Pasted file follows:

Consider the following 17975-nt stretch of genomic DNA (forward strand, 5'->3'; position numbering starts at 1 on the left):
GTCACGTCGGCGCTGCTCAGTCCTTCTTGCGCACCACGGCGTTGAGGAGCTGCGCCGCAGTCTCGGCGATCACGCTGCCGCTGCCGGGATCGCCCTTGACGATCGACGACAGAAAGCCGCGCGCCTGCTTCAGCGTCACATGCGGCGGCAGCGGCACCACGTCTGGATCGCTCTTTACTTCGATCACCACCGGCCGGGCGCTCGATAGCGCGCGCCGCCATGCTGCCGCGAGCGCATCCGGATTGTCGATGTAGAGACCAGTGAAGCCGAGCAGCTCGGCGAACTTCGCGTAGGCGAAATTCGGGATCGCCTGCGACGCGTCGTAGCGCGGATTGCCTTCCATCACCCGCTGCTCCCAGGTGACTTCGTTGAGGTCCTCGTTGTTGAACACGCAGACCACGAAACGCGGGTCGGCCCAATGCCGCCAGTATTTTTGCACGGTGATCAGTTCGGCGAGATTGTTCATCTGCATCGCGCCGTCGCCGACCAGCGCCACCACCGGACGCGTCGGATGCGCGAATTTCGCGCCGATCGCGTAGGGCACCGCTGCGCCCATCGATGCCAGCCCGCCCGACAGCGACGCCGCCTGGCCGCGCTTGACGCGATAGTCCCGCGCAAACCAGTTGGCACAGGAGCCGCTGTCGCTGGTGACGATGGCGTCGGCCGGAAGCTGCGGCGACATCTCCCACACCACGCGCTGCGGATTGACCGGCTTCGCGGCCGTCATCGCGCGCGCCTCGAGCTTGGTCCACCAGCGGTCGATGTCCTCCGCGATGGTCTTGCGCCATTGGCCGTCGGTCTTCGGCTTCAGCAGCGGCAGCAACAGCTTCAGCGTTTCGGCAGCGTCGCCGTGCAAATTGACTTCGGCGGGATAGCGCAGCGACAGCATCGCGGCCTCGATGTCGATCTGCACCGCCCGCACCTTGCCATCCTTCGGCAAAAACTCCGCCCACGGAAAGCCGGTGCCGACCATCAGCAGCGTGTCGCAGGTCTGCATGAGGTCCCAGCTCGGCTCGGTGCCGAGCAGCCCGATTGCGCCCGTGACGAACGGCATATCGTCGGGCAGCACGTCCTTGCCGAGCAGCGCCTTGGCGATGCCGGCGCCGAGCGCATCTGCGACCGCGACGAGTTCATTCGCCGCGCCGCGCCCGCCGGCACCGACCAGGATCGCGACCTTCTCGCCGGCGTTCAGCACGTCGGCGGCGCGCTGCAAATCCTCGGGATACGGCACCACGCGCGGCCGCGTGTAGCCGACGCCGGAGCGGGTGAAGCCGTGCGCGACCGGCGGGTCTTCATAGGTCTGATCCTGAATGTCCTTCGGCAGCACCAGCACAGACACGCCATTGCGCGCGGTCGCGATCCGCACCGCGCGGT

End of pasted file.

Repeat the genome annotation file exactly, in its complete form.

Consider the following 17975-nt stretch of genomic DNA (forward strand, 5'->3'; position numbering starts at 1 on the left):
GTCACGTCGGCGCTGCTCAGTCCTTCTTGCGCACCACGGCGTTGAGGAGCTGCGCCGCAGTCTCGGCGATCACGCTGCCGCTGCCGGGATCGCCCTTGACGATCGACGACAGAAAGCCGCGCGCCTGCTTCAGCGTCACATGCGGCGGCAGCGGCACCACGTCTGGATCGCTCTTTACTTCGATCACCACCGGCCGGGCGCTCGATAGCGCGCGCCGCCATGCTGCCGCGAGCGCATCCGGATTGTCGATGTAGAGACCAGTGAAGCCGAGCAGCTCGGCGAACTTCGCGTAGGCGAAATTCGGGATCGCCTGCGACGCGTCGTAGCGCGGATTGCCTTCCATCACCCGCTGCTCCCAGGTGACTTCGTTGAGGTCCTCGTTGTTGAACACGCAGACCACGAAACGCGGGTCGGCCCAATGCCGCCAGTATTTTTGCACGGTGATCAGTTCGGCGAGATTGTTCATCTGCATCGCGCCGTCGCCGACCAGCGCCACCACCGGACGCGTCGGATGCGCGAATTTCGCGCCGATCGCGTAGGGCACCGCTGCGCCCATCGATGCCAGCCCGCCCGACAGCGACGCCGCCTGGCCGCGCTTGACGCGATAGTCCCGCGCAAACCAGTTGGCACAGGAGCCGCTGTCGCTGGTGACGATGGCGTCGGCCGGAAGCTGCGGCGACATCTCCCACACCACGCGCTGCGGATTGACCGGCTTCGCGGCCGTCATCGCGCGCGCCTCGAGCTTGGTCCACCAGCGGTCGATGTCCTCCGCGATGGTCTTGCGCCATTGGCCGTCGGTCTTCGGCTTCAGCAGCGGCAGCAACAGCTTCAGCGTTTCGGCAGCGTCGCCGTGCAAATTGACTTCGGCGGGATAGCGCAGCGACAGCATCGCGGCCTCGATGTCGATCTGCACCGCCCGCACCTTGCCATCCTTCGGCAAAAACTCCGCCCACGGAAAGCCGGTGCCGACCATCAGCAGCGTGTCGCAGGTCTGCATGAGGTCCCAGCTCGGCTCGGTGCCGAGCAGCCCGATTGCGCCCGTGACGAACGGCATATCGTCGGGCAGCACGTCCTTGCCGAGCAGCGCCTTGGCGATGCCGGCGCCGAGCGCATCTGCGACCGCGACGAGTTCATTCGCCGCGCCGCGCCCGCCGGCACCGACCAGGATCGCGACCTTCTCGCCGGCGTTCAGCACGTCGGCGGCGCGCTGCAAATCCTCGGGATACGGCACCACGCGCGGCCGCGTGTAGCCGACGCCGGAGCGGGTGAAGCCGTGCGCGACCGGCGGGTCTTCATAGGTCTGATCCTGAATGTCCTTCGGCAGCACCAGCACAGACACGCCATTGCGCGCGGTCGCGATCCGCACCGCGCGGT